Just when you thought the Canadian geese situation in Scotia was quieting down, a new flock of problems is surfacing. Some of the geese, who for the most part have left Collins Lake, have now relocated to Schenectady County Airport, which reportedly resulted in the death of three geese.
Airplanes and birds have co-existed since airplanes were invented, said Laura Brown, spokesperson for the group "Save the Geese."
Brown said airports across the country have chosen hazing for years as a way to rid of the geese.
The geese at Collins Lake have greatly diminished in numbers this summer as a result of the hazing efforts of the "Geese" group. Many officials, including Scotia Village Parks Commissioner Jim Marks, say that the geese that left the lake more than likely did not travel far. The airport has had problems similar to this in the past and considers them a great hazard. It was reported by Airport Commissioner Stephen Israel that the airport was seeing well over a hundred as of last week.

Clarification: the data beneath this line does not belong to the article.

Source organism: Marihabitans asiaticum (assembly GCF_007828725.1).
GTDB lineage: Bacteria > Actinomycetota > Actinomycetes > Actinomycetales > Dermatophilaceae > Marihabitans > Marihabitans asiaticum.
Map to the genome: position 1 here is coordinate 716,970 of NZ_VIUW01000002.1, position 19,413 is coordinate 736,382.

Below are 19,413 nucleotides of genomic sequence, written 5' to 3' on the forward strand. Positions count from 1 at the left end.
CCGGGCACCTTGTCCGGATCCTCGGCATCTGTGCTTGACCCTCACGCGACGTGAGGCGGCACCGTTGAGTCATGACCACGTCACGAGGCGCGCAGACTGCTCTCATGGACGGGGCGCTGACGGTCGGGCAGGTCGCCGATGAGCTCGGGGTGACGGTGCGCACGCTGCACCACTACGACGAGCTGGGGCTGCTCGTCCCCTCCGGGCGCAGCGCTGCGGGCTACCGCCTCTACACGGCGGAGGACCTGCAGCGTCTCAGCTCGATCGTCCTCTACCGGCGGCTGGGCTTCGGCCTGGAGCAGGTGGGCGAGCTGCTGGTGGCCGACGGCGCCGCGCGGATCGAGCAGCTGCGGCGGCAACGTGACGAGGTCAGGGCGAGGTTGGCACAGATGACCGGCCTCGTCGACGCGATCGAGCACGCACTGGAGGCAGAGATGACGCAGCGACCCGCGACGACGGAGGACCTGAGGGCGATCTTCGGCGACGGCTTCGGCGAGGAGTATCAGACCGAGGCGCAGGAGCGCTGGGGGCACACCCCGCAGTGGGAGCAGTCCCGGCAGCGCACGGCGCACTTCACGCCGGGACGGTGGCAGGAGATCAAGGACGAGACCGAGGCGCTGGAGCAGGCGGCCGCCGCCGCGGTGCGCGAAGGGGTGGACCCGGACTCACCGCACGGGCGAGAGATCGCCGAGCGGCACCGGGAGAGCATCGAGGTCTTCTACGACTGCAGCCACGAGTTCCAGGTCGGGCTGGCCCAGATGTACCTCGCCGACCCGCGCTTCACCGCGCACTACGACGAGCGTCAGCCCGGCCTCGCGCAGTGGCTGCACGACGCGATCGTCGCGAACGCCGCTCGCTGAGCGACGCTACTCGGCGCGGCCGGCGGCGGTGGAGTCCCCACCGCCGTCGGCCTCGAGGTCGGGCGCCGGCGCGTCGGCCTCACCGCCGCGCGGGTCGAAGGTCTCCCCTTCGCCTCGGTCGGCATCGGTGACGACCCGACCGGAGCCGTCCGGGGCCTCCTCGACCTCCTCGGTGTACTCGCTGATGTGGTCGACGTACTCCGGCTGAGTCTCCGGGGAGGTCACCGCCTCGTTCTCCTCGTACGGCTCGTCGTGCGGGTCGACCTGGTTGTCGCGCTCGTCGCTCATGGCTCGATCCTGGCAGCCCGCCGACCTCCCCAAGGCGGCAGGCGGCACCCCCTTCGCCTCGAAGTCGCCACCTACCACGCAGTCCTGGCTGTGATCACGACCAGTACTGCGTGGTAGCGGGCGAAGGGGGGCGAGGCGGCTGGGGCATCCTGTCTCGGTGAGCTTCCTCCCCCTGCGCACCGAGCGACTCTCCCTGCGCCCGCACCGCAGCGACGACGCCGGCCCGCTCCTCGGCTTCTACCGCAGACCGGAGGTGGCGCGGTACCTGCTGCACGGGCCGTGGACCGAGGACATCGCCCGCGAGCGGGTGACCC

The Save the Geese group said they are saddened by the decision to kill the geese, the event was not initially reported to the public which the group has called "misleading."
Israel and USDA representative Richard Chapman said the decision was made based on a safety issue and that non-lethal methods have been used continually.
"We have greeted the geese with fireworks and horns. We had up to 155 geese at one point and while I am not an expert on geese I still need to run a safe airport," said Israel.
Israel said that when an aircraft such as a military plane is operating at 100 MPH it is impossible for the geese to take cover. He said a number of years ago they had a flock fly directly into an aircraft.